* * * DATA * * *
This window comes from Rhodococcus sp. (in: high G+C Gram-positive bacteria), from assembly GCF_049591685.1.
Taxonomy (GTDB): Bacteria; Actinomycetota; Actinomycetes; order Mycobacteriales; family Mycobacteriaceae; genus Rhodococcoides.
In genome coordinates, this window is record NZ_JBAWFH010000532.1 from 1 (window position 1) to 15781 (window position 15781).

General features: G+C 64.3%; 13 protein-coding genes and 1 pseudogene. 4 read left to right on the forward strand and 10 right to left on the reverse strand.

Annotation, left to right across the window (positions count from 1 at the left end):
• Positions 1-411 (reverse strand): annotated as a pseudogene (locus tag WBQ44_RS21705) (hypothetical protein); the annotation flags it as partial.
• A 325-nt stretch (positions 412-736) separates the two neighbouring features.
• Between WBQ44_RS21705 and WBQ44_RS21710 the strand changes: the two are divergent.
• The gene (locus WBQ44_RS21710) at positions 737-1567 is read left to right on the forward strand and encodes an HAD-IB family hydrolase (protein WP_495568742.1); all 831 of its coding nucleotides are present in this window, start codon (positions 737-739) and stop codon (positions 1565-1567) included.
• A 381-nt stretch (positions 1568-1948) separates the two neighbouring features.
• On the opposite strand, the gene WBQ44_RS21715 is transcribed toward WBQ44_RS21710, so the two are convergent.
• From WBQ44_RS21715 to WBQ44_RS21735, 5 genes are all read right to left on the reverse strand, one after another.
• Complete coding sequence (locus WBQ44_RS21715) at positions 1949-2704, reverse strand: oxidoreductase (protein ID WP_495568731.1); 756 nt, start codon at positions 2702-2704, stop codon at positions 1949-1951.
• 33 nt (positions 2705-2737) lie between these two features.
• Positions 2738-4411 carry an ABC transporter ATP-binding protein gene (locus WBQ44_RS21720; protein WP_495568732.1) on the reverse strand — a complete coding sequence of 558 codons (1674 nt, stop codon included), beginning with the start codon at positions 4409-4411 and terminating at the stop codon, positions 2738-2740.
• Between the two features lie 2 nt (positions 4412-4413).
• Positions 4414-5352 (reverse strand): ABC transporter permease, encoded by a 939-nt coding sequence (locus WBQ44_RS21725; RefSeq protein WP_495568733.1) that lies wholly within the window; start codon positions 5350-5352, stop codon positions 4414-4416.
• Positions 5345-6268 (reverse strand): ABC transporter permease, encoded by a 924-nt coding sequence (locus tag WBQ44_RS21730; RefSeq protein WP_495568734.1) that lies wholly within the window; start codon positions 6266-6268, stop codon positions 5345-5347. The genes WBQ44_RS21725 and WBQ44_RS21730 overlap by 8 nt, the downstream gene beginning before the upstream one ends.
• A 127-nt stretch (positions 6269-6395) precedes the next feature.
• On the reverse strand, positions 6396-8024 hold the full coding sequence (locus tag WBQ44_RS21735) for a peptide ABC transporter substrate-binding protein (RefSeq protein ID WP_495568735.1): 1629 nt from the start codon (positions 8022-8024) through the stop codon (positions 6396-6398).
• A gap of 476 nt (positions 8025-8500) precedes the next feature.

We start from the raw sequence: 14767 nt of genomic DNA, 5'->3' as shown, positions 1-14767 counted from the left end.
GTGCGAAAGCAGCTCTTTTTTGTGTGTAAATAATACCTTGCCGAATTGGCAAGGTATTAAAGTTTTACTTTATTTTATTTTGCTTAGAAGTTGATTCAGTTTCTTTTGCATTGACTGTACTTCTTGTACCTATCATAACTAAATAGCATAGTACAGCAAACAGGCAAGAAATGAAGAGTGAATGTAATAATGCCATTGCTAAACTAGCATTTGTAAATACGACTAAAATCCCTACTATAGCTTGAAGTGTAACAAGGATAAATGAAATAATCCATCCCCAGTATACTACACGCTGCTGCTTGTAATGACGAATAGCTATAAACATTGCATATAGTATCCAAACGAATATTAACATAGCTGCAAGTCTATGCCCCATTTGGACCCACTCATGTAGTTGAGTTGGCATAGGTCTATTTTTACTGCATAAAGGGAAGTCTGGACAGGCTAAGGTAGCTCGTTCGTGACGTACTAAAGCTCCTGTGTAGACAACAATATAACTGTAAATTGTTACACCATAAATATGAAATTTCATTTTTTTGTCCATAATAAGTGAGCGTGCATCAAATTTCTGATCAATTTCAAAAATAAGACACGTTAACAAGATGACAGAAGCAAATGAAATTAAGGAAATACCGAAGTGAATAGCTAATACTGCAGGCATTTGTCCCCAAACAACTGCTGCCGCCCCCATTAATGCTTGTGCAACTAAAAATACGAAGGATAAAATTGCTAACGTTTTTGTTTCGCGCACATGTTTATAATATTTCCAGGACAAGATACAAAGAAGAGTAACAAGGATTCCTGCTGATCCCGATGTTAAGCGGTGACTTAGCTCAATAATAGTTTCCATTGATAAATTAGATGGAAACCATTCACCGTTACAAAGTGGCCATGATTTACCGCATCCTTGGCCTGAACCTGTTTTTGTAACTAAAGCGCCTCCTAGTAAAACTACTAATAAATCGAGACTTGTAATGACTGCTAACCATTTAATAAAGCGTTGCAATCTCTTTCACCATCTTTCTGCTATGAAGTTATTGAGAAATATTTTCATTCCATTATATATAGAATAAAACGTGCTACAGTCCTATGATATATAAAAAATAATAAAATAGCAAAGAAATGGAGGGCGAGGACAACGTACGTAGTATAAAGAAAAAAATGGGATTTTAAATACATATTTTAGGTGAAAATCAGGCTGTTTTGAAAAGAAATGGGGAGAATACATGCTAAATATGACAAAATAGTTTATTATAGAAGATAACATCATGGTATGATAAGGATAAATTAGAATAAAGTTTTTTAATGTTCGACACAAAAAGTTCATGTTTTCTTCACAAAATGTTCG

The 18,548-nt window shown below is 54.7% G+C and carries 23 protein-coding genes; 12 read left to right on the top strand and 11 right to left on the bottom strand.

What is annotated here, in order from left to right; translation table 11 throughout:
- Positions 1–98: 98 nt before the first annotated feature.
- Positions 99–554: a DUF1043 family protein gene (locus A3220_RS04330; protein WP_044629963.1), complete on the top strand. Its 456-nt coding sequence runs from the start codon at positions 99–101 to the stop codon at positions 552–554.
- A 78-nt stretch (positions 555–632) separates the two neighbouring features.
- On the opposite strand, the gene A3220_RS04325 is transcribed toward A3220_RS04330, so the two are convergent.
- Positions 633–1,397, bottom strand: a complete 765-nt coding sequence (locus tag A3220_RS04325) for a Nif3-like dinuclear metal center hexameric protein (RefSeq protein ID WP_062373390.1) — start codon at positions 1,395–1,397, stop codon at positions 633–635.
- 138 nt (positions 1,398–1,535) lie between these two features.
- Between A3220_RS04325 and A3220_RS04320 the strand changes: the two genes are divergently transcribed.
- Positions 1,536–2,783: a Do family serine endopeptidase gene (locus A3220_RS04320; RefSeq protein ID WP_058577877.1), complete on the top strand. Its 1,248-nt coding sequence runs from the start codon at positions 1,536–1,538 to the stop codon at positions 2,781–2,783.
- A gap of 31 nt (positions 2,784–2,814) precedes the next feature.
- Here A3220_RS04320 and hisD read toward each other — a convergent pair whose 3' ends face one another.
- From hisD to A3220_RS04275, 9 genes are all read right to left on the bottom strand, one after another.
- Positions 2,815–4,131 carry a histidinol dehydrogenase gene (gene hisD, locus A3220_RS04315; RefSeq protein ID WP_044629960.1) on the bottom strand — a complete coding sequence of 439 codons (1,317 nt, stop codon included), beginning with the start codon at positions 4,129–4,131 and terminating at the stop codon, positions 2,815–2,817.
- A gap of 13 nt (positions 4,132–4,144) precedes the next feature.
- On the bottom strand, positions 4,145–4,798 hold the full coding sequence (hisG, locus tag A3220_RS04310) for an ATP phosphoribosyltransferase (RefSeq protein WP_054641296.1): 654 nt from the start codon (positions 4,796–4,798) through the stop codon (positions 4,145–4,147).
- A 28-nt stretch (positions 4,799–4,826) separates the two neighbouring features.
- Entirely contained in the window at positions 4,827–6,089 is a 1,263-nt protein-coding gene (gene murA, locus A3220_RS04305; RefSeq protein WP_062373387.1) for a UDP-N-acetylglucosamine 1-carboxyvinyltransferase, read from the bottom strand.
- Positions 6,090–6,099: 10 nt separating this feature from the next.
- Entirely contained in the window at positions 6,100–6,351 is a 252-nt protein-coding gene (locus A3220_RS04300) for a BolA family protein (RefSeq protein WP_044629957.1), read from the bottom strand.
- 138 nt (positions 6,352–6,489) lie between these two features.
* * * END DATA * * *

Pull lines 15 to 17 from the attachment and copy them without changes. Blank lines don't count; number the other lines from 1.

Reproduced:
• Positions 2738-4411 carry an ABC transporter ATP-binding protein gene (locus WBQ44_RS21720; protein WP_495568732.1) on the reverse strand — a complete coding sequence of 558 codons (1674 nt, stop codon included), beginning with the start codon at positions 4409-4411 and terminating at the stop codon, positions 2738-2740.
• Between the two features lie 2 nt (positions 4412-4413).
• Positions 4414-5352 (reverse strand): ABC transporter permease, encoded by a 939-nt coding sequence (locus WBQ44_RS21725; RefSeq protein WP_495568733.1) that lies wholly within the window; start codon positions 5350-5352, stop codon positions 4414-4416.